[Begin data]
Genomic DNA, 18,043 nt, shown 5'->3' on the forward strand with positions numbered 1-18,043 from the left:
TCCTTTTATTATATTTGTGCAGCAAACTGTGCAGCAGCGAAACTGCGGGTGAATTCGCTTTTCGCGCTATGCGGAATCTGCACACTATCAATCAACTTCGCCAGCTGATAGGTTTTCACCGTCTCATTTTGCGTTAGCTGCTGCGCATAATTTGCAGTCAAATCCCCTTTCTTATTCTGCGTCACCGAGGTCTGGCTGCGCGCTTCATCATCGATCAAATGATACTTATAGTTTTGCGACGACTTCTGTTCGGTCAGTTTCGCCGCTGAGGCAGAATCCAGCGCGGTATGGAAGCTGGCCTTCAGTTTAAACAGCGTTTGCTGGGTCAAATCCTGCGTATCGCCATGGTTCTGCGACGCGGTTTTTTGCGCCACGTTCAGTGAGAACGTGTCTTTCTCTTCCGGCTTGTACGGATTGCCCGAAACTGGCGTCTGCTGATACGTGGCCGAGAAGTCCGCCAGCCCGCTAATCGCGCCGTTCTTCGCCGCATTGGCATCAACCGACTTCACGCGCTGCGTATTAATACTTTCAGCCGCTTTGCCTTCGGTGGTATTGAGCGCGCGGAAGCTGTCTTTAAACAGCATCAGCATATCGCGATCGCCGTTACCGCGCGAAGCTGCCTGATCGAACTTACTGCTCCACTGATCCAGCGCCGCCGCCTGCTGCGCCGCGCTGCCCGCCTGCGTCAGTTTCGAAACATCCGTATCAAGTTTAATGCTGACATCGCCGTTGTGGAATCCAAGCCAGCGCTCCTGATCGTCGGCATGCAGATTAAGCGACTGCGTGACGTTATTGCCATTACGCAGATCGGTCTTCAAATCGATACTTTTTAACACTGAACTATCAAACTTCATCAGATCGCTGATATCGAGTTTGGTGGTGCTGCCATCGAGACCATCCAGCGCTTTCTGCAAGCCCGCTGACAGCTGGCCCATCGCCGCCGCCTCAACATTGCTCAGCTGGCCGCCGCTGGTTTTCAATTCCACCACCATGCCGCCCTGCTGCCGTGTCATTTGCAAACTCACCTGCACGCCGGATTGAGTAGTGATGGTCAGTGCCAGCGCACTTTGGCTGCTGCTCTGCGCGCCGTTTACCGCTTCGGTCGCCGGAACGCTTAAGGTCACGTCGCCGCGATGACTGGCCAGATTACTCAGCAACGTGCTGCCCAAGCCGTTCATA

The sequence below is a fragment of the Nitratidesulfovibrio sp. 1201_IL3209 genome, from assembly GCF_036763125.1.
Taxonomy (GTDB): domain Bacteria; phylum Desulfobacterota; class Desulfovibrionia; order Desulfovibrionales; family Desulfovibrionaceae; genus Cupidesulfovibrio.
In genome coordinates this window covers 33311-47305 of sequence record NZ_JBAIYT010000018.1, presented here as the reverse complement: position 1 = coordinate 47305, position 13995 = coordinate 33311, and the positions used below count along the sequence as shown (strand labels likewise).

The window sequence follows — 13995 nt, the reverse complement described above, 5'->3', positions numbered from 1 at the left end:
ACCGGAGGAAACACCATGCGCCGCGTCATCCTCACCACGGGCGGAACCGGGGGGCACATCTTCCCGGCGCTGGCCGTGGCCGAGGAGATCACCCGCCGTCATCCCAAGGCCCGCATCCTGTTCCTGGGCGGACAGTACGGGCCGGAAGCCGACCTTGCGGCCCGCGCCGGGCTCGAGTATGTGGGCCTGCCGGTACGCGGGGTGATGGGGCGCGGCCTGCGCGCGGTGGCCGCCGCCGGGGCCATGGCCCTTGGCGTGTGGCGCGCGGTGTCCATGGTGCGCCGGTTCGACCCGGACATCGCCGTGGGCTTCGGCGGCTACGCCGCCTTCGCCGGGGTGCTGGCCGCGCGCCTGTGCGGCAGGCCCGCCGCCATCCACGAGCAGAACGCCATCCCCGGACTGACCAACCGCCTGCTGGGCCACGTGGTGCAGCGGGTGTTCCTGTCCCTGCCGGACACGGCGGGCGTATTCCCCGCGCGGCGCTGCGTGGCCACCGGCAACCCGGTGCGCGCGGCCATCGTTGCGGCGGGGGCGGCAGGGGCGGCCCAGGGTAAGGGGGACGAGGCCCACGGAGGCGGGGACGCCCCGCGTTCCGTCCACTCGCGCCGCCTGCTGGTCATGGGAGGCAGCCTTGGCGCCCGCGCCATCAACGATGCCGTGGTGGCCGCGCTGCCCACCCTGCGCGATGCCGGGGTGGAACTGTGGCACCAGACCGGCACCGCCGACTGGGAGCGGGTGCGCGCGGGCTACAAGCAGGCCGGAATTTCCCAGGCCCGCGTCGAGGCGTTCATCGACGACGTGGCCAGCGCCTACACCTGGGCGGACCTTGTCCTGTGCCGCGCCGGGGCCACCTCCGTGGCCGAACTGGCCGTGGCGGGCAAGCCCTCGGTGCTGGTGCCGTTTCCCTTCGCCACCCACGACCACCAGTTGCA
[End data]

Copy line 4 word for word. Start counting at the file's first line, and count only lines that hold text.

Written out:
Taxonomy (GTDB): domain Bacteria; phylum Desulfobacterota; class Desulfovibrionia; order Desulfovibrionales; family Desulfovibrionaceae; genus Cupidesulfovibrio.